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This riddim is a production of Equiknoxx whose front figure Gavin Blair has been featured in JAMRID before as a result of their Step Out riddim, which was the vehicle for Busy Signals break through hit by the same name. Gavin was nice enough to share a few secrets around how riddims are made and voiced so I’m happy to be able to feature another one of his riddims here. However, make no mistake; it’s here because of the merits of the riddim alone. It was voted among the top ten riddims, number 7 actually, in this year voting, and it’s a very original riddim, which demands nuff respect!
"for the past two decades that music has been dependent for exposure on what, in most of the rest of the world, is considered the preserve of collectors only: the seven-inch single."
This has puzzled me for years, how long will the reggae industry survive on this ancient form of distribution? The thing with the vinyl single is that it's an original, and many Europeans and Americans has felt that reggae and dancehall should be on a piece of plastic. Now if the Jamaicans do not provide that anymore, who will pay for the music? Selectors won't pay for a download if they can steal it. If they don't get it on plastic their not going to pay at all.
The funny thing though is that the article talks bout the CD as the latest thing! I think most people (in Europe and Asia at least) has abandon CD a long time age and are only using computer file formats, MP3 and similar.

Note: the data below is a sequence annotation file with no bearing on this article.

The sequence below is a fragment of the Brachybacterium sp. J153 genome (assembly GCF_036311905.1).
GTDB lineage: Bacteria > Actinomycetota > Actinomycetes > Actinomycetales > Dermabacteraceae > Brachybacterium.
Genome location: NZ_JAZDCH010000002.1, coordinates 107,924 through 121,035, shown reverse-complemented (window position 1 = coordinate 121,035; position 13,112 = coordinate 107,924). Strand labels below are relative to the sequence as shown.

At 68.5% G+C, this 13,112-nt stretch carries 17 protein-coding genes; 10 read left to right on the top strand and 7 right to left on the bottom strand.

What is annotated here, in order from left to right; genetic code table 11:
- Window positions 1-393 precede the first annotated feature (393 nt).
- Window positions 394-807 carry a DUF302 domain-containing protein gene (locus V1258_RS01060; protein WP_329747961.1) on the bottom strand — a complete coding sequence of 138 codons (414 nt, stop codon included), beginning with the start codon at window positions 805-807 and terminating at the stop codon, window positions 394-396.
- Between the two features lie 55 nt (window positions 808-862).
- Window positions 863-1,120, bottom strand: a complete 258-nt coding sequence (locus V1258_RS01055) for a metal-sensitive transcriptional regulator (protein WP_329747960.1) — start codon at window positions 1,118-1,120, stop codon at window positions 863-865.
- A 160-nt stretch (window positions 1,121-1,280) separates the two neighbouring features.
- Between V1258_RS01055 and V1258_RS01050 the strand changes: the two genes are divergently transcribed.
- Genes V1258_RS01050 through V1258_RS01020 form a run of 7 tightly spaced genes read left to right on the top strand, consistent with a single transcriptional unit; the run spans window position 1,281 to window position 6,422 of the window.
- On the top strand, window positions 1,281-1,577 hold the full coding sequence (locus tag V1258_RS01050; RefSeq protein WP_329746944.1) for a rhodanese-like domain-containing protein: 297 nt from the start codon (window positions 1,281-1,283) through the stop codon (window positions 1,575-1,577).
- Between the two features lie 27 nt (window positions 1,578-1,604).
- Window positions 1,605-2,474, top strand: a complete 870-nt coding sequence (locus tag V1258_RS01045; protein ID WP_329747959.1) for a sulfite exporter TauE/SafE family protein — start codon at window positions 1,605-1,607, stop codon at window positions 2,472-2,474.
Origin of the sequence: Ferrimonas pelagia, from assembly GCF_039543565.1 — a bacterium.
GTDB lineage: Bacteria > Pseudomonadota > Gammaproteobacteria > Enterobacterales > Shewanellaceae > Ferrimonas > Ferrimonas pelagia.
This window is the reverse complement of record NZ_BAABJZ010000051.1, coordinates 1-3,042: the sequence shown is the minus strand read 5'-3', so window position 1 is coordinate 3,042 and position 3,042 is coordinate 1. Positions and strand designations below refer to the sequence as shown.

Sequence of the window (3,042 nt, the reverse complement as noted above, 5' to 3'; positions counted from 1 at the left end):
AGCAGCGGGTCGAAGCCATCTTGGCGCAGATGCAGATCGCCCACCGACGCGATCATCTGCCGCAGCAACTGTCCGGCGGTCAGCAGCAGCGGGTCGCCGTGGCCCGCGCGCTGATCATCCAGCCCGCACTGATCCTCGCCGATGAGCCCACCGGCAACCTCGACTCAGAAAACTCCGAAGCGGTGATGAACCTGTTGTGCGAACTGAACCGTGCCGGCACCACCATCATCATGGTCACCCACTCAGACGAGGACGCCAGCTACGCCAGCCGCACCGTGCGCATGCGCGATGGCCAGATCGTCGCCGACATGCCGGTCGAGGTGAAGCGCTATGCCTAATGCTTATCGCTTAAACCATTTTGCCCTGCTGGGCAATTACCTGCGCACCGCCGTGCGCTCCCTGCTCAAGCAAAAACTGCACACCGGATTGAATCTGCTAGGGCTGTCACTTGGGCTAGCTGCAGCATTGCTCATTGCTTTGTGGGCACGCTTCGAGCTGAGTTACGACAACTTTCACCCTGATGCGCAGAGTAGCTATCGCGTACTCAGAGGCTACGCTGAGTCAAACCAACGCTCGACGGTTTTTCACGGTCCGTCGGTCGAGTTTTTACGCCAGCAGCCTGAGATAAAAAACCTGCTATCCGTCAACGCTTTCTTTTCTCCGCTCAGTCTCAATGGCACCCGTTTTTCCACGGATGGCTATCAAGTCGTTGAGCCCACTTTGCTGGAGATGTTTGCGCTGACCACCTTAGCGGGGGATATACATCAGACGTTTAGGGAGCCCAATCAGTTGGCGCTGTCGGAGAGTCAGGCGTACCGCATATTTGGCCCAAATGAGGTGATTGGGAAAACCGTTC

The article also discuss another thing I think you have noticed, the demise of the one riddim CD. I can't believe how long this phenomenon has lived, but finally it seems it has come to an end. How much download has to do with it and to what extent it's due to the fact that people have grown tired of paying for 4 good songs and 15 filler I don't know.
Personally I think it goes deeper, the riddim thing has meant that the industry has not built artists the way a more traditional one artist - on CD approach does. And now we are in a situation where there are too few big stars to make a one riddim album interesting. (It thinks this is also the reason why Beenie, Bounty and Buju are still big artists - the industry has not focused on building artists in almost ten years).
So I think the demise of one riddim albums is a 100% good thing. Everyone will win in the long run.
The article also mentions that the producers are the ones feeling the change the most. Artists has always their money on dubs and performances, it was the producers that really made the money out of the records.
However, the question is if producers are needed anymore? If the maker of the riddim easily can voice it, market it and distribute it, why is the producer needed? The producer was the one coming up with the initial money, getting the recording done, cutting some plates and eventually financed the pressing of 7:s. If nothing of that is needed anymore, what value does a (traditional) producer inject in the process?
Though the above indicates that the only ones making any money is the artists, which would mean that the artist started to pay for riddims and hot producers, rather then the maker of the riddims or the producer to pay for the artist to voice it. Just as is the case with hip hop in the US BTW. The manager would be more important over time as that's the person that can set an artist up with the right riddims, producers and connections.
So basically what may happen would be that artists starts paying producers for riddims rather then other way around. That would be a change of an order that has been the rule since the recording industry was established in Jamaica!